Justin Lee, an MD and PhD student in the UCLA-Caltech Medical Scientist Training Program, has been awarded a Paul and Daisy Soros Fellowship for New Americans. The program awards a $90,000 graduate school fellowship to children of immigrants, green card holders, naturalized citizens, Deferred Action for Childhood Arrival (DACA) recipients, or visa holders in the United States.
“I believe being a new American involves being rooted in my Korean heritage while working hard to contribute to the U.S. and serve its people,” Lee says. “I have been incredibly fortunate to be provided innumerable opportunities in the U.S. and plan to take advantage of these opportunities to serve the people around me through medicine and health-technology development.”
At Caltech, Lee studies synthetic biology in the bioengineering lab of Mikhail Shapiro, professor of chemical engineering and Heritage Medical Research Institute investigator. He collaborates on a project to engineer the body’s immune cells to respond to cancer-specific signals. Meanwhile, via the UCLA-Caltech collaboration, Lee is training under Linda Liau, chair of UCLA’s department of neurosurgery, to become a neurosurgeon. Within that field, he hopes to use new synthetic-biology techniques to develop cell-based tools for diagnosing and treating cancers such as glioblastoma, an aggressive type that begins in the brain.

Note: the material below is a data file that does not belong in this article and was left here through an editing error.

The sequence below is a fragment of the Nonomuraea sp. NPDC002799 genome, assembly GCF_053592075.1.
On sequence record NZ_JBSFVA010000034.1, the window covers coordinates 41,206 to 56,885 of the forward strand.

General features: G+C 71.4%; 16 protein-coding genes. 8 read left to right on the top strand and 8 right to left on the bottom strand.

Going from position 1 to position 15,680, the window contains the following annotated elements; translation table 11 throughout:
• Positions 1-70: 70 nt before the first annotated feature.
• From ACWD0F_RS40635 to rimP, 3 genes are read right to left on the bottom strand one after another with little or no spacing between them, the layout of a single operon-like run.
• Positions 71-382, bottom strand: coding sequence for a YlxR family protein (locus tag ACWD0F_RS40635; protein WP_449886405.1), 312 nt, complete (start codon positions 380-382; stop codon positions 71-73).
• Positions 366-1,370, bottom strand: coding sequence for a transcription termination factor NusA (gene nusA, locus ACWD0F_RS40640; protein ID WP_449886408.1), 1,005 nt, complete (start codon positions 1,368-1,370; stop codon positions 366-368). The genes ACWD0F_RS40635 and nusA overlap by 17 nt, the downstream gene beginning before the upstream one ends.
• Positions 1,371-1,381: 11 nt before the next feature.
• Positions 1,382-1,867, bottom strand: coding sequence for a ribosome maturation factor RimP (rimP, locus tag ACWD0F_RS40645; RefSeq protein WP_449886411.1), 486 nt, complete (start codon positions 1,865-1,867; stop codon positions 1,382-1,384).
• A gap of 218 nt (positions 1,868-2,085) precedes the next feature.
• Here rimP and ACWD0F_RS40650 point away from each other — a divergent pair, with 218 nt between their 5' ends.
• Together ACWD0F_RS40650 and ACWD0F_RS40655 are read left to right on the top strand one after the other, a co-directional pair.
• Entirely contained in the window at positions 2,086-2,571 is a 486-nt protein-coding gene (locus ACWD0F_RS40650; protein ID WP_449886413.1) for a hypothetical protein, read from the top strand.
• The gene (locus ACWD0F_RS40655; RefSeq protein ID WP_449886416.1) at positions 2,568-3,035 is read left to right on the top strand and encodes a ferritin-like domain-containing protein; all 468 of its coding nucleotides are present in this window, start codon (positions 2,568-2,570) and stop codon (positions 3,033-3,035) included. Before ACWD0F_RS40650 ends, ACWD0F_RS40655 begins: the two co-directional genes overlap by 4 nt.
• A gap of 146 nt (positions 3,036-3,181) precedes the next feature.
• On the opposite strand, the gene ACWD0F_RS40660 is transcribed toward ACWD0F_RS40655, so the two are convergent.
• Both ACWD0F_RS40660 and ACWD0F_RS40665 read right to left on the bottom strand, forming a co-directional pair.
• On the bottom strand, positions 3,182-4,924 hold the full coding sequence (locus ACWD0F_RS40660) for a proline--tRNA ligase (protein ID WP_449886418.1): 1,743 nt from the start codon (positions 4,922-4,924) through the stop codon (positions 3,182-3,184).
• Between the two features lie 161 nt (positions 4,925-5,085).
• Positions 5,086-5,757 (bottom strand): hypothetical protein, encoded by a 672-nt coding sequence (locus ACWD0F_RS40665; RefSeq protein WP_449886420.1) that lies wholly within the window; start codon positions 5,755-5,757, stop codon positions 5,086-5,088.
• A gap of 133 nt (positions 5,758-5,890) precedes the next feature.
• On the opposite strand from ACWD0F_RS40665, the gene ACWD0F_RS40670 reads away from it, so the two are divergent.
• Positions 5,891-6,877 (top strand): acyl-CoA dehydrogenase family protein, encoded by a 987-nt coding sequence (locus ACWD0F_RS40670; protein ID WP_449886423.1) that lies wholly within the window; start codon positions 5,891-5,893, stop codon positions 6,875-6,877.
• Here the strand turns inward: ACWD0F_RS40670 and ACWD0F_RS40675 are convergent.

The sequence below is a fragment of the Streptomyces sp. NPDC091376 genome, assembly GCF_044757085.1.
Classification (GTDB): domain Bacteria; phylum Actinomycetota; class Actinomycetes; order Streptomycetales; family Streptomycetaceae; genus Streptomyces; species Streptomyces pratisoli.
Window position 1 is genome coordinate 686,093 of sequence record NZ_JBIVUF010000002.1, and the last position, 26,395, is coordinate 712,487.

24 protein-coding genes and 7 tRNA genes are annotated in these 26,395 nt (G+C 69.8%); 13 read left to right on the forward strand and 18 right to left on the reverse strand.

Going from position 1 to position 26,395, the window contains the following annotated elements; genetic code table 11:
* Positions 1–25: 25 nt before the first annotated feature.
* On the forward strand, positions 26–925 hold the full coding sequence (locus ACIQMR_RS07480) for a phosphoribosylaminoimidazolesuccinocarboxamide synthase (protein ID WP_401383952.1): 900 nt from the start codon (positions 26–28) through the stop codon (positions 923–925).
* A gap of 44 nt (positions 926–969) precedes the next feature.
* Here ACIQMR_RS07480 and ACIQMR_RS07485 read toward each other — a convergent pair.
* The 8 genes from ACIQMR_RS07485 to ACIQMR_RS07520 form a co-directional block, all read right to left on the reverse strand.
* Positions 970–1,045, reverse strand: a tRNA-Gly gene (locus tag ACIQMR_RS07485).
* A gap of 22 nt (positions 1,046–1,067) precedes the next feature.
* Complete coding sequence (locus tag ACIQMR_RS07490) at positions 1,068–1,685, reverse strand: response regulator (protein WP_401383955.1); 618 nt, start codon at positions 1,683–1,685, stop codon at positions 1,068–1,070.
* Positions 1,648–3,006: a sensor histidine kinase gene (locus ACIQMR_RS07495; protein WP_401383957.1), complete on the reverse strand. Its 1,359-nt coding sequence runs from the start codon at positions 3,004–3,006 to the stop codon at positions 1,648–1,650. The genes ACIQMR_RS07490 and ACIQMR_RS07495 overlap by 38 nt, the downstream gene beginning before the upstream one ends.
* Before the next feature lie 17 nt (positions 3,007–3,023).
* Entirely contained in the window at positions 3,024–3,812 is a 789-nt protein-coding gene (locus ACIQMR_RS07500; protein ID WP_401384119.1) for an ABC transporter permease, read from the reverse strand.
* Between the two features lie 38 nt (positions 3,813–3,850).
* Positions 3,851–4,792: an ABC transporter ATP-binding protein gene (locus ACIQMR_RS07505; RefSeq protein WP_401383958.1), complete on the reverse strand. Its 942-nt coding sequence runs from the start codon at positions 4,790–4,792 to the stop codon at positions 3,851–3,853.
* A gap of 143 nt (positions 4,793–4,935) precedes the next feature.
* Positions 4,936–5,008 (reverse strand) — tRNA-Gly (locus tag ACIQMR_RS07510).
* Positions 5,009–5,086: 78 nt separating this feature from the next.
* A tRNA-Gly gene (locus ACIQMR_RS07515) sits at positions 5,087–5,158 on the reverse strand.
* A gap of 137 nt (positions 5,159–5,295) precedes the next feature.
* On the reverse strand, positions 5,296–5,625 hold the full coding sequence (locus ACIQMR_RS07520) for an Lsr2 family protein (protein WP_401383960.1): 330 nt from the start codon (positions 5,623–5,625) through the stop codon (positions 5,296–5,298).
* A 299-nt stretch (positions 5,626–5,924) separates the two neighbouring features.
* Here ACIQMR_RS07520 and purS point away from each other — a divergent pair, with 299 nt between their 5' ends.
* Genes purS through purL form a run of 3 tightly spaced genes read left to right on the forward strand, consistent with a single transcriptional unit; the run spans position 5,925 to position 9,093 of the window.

“I believe that through synthetic biology and cellular engineering, we take the best characteristics of cell-based immunotherapy and bestow new abilities to improve their ability to home in on tumors, sense disease, and initiate a robust cancer-killing program,” he says.
Lee’s passion for medicine comes from a deep connection to his grandparents, who played a major role in raising him after the entire family moved to the United States from South Korea and his parents worked long hours to launch and manage a photography business. His grandfather was diagnosed with cancer during Lee’s senior year of high school, and his grandmother suffered a stroke shortly thereafter. “Seeing them in pain before passing away motivated me to pursue a career in medicine,” he says, which he accomplished by devoting himself to science and math as a premed undergraduate at Johns Hopkins before coming to the Caltech-UCLA program. In Shapiro’s lab, Lee says, he can engage in the kind of collaborative, innovative research he had wanted to undertake since he became interested in medical science.
“Synthetic biology allows me to engineer cells to have useful characteristics and capabilities that may potentially improve human health,” he says. “It is incredibly fun to design and test different genetic constructs, and it is rewarding to develop new technologies.”
Lee was among 30 students chosen for the Soros Fellowships from a pool of 2,211 applicants. Hungarian immigrants Daisy M. Soros and her late husband, Paul Soros (1926–2013), founded the program. Lee credits the discipline and persistence he learned as a Junior Olympic All-American in water polo for helping to guide his path to success. Most importantly, he credits his family and their experience as new Americans.
“My family taught me the importance of community, and my story is not one of pulling myself up by the bootstraps,” he says. “I have been incredibly fortunate to be a part of a larger community that has provided support and mentorship, and I know my journey would not have been possible without the sacrifices of many people around me.”